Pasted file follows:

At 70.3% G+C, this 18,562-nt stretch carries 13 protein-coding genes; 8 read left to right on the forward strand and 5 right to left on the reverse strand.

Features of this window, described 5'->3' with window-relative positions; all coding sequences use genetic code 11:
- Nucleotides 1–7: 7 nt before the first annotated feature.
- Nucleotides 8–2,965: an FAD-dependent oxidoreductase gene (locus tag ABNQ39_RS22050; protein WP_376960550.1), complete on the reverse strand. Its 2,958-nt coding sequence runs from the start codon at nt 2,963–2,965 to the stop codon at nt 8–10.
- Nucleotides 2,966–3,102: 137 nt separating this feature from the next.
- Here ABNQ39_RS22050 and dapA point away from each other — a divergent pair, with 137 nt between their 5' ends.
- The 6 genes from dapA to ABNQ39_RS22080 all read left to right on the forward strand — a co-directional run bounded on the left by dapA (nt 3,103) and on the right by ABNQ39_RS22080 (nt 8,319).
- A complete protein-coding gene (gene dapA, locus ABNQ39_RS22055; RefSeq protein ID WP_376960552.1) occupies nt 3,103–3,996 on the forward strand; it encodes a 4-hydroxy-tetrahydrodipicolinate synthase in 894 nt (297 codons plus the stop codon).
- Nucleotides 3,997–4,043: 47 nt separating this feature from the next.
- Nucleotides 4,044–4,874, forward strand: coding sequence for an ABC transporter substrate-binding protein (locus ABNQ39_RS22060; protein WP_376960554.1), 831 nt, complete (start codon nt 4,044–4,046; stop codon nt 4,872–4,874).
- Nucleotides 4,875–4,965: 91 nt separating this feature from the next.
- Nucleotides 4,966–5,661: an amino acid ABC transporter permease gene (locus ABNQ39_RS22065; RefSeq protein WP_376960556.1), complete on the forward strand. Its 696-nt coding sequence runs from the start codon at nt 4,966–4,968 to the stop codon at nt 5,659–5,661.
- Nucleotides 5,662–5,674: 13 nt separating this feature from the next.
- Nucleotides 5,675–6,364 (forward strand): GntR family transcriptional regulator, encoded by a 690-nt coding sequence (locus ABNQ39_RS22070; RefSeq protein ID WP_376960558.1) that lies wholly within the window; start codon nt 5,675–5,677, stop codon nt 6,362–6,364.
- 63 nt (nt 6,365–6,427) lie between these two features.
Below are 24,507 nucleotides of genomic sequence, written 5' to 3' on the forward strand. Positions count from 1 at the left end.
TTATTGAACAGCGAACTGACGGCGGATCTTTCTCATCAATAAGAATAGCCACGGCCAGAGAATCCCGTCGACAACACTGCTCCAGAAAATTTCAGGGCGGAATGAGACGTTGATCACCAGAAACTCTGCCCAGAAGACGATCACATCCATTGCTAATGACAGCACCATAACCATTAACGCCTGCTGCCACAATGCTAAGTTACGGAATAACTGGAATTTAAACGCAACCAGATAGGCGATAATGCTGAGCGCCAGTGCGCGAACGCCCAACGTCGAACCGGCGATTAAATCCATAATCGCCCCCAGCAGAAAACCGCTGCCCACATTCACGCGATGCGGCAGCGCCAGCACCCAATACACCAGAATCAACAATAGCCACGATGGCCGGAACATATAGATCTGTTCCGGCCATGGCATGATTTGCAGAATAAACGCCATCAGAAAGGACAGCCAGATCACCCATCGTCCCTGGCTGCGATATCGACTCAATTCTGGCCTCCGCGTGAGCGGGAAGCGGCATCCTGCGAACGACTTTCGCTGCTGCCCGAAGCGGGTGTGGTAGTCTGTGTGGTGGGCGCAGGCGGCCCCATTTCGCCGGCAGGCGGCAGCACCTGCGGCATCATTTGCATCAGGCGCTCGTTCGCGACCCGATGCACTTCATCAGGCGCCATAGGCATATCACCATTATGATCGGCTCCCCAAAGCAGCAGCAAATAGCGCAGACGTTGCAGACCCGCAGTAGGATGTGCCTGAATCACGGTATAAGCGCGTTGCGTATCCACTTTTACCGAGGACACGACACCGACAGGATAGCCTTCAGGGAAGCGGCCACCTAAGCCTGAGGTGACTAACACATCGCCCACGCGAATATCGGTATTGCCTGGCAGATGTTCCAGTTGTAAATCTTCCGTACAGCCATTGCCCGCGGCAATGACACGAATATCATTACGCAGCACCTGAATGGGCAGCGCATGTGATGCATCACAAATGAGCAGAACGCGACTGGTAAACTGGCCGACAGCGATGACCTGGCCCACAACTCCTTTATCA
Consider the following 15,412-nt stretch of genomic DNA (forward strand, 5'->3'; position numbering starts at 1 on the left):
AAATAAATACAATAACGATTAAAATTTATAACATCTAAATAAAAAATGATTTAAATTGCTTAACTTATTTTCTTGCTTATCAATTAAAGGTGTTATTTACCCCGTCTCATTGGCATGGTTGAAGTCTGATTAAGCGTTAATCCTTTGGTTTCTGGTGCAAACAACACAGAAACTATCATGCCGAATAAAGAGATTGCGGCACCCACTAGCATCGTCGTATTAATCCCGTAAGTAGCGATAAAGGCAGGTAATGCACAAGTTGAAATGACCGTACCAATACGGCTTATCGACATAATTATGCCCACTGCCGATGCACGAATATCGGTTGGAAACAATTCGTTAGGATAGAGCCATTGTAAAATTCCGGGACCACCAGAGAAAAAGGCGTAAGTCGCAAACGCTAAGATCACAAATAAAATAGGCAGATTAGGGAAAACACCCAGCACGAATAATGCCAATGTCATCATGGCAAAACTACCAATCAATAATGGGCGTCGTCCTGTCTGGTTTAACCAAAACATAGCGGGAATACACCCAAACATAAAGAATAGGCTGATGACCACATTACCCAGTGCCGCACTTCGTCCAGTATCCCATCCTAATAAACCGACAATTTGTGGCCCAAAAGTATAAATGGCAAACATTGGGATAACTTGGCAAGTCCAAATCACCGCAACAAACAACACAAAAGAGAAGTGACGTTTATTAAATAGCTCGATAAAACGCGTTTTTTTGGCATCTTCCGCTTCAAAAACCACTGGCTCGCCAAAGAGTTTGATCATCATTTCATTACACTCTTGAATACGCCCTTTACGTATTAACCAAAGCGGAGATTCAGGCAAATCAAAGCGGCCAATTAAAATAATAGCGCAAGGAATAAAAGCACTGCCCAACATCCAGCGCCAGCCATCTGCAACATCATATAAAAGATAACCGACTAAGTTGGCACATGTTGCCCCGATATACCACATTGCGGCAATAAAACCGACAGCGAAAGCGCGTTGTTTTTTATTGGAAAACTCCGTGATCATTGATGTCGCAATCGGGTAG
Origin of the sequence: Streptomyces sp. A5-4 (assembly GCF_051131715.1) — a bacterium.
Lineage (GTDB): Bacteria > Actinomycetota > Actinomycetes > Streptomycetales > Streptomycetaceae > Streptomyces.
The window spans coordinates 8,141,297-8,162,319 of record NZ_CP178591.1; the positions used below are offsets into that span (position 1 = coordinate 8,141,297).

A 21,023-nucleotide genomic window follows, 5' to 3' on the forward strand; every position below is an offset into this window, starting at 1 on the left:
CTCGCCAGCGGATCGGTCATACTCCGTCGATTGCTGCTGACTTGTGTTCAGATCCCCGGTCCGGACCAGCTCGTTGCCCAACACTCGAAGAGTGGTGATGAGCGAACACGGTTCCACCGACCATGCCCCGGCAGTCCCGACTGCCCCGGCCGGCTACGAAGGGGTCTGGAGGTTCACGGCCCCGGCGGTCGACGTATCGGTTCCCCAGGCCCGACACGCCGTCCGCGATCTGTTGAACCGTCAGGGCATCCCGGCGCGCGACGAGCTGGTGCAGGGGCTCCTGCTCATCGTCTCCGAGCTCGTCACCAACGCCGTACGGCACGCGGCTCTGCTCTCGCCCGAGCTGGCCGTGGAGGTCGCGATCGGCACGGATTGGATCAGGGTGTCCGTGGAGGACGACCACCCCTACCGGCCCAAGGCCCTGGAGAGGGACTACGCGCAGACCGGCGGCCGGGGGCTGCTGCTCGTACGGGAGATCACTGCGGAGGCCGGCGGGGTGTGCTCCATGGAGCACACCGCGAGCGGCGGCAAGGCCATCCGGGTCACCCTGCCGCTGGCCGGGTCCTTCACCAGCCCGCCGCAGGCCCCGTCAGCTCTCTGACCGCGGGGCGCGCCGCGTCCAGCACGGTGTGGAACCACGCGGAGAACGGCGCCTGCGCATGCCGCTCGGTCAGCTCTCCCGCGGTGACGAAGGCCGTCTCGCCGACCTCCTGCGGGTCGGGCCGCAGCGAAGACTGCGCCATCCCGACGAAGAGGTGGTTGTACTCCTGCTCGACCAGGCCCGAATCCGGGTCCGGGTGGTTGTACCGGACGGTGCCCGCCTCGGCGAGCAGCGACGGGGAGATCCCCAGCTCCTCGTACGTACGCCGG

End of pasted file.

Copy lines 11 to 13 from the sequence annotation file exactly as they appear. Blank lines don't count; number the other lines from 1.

- Nucleotides 4,875–4,965: 91 nt separating this feature from the next.
- Nucleotides 4,966–5,661: an amino acid ABC transporter permease gene (locus ABNQ39_RS22065; RefSeq protein WP_376960556.1), complete on the forward strand. Its 696-nt coding sequence runs from the start codon at nt 4,966–4,968 to the stop codon at nt 5,659–5,661.
- Nucleotides 5,662–5,674: 13 nt separating this feature from the next.